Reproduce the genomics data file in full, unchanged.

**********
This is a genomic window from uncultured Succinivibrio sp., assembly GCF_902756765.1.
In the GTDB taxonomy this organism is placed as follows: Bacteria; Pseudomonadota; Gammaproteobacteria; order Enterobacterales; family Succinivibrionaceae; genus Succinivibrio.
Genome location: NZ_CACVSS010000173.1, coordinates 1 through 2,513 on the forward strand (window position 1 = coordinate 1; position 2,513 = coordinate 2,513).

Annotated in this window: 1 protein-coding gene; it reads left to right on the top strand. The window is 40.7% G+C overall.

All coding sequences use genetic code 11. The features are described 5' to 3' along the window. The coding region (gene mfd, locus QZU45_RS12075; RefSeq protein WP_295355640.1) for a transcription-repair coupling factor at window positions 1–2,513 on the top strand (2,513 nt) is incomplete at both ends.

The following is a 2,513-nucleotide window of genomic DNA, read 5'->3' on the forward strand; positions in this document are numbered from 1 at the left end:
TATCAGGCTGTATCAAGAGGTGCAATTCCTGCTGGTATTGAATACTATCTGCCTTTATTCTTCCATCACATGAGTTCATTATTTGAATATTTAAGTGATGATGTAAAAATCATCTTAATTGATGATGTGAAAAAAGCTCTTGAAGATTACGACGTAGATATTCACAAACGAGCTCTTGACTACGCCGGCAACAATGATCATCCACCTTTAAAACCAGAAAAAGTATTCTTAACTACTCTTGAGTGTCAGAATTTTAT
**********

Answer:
This is a genomic window from uncultured Succinivibrio sp., assembly GCF_902756765.1.
In the GTDB taxonomy this organism is placed as follows: Bacteria; Pseudomonadota; Gammaproteobacteria; order Enterobacterales; family Succinivibrionaceae; genus Succinivibrio.
Genome location: NZ_CACVSS010000173.1, coordinates 1 through 2,513 on the forward strand (window position 1 = coordinate 1; position 2,513 = coordinate 2,513).

Annotated in this window: 1 protein-coding gene; it reads left to right on the top strand. The window is 40.7% G+C overall.

All coding sequences use genetic code 11. The features are described 5' to 3' along the window. The coding region (gene mfd, locus QZU45_RS12075; RefSeq protein WP_295355640.1) for a transcription-repair coupling factor at window positions 1–2,513 on the top strand (2,513 nt) is incomplete at both ends.

The following is a 2,513-nucleotide window of genomic DNA, read 5'->3' on the forward strand; positions in this document are numbered from 1 at the left end:
TATCAGGCTGTATCAAGAGGTGCAATTCCTGCTGGTATTGAATACTATCTGCCTTTATTCTTCCATCACATGAGTTCATTATTTGAATATTTAAGTGATGATGTAAAAATCATCTTAATTGATGATGTGAAAAAAGCTCTTGAAGATTACGACGTAGATATTCACAAACGAGCTCTTGACTACGCCGGCAACAATGATCATCCACCTTTAAAACCAGAAAAAGTATTCTTAACTACTCTTGAGTGTCAGAATTTTAT